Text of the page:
Alex Cora Manages the Red Sox and Inspires Boston’s Puerto Ricans
Over the years, some black players on visiting teams have said fans yelled racial taunts at them from the stands. Meanwhile, the Puerto Rican community in Boston has grown significantly over the past two decades, and some people who are part of that population have expressed uneasiness about how they are treated in the city.
Luis Rivera, 58, a school custodian and a Red Sox fan who moved to Boston from Puerto Rico at age 17, said he had felt uncomfortable attending games at Fenway Park with his brothers 20 years ago. As one of the few Puerto Ricans in his neighborhood back then, he heard insensitive comments.
“Things have gotten better,” he said. “The racism is improving.”
Cora said that he was aware of Boston’s history, but that in his playing days here from 2005 to 2008, when he was an infielder, and this season as a manager — both periods of success for the team — he and his family had been treated well.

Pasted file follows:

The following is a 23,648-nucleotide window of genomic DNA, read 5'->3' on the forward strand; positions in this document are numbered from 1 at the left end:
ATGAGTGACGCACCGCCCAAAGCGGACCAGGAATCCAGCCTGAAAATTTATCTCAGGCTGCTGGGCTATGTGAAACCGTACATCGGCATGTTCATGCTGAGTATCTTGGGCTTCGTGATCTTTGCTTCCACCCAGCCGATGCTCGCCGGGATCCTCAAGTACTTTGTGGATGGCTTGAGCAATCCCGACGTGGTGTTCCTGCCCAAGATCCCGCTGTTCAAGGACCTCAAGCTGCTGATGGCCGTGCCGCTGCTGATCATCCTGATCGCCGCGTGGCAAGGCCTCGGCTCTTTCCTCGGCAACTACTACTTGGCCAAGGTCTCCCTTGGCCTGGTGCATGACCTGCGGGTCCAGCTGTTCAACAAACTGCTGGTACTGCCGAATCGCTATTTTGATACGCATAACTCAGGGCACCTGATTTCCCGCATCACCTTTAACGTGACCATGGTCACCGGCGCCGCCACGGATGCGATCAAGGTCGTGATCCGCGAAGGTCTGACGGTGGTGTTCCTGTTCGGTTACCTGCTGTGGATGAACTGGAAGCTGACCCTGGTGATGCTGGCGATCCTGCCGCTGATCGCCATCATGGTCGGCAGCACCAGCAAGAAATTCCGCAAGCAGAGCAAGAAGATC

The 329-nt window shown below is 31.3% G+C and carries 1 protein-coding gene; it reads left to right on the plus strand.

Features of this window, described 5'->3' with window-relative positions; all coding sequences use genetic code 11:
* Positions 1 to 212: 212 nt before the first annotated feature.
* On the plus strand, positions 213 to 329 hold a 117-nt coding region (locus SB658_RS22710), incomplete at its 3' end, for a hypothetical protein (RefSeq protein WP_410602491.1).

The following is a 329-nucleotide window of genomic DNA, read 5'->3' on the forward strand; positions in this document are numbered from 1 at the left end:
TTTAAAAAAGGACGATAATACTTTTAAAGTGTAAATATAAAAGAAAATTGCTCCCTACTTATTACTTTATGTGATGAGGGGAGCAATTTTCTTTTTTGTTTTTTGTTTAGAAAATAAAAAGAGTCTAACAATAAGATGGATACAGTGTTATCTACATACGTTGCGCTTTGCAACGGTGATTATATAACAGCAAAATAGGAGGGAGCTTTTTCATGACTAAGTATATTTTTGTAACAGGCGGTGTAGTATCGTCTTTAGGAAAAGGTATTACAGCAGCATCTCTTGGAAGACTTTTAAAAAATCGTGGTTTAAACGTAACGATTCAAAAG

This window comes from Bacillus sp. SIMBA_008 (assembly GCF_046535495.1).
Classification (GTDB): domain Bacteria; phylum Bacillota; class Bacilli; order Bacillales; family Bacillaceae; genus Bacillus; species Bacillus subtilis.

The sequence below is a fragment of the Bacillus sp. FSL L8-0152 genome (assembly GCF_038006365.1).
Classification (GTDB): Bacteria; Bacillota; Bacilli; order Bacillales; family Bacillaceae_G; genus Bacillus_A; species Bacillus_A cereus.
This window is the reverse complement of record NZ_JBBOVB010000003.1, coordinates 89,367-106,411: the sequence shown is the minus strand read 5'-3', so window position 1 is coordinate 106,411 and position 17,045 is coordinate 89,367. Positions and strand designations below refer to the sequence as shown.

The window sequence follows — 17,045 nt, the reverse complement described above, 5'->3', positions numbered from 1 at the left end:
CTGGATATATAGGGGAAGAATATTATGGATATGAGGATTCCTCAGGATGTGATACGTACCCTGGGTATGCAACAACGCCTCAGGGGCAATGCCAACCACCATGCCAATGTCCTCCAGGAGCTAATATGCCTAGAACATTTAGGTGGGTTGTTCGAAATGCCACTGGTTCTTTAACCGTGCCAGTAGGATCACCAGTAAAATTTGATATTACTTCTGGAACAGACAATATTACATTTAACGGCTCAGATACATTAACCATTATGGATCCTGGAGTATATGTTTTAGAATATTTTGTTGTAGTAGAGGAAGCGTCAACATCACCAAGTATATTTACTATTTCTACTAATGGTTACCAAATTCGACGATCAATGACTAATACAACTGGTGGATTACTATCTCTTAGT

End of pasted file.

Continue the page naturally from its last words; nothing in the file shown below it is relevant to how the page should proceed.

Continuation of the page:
It helped that three of the biggest figures in recent Red Sox history were Latinos, all from the Dominican Republic: Pedro Martinez, the Hall of Fame starting pitcher; Manny Ramirez, the enigmatic slugger, and David Ortiz, the beloved, larger-than-life power hitter.
“Those guys were huge in being a buffer,” Mike Lowell, a former Red Sox third baseman, said. Lowell, who was born in San Juan but raised in Miami, was the World Series M.V.P. and Cora’s teammate on Boston’s 2007 championship team.
“In our playing days, there were so many Puerto Rican and Dominican neighborhoods, we’d go to restaurants and get our seafood soup,” Lowell added. “We felt that in a big city there was a nice melting pot. When you’re playing well, no one cares. You’re on a pedestal there.”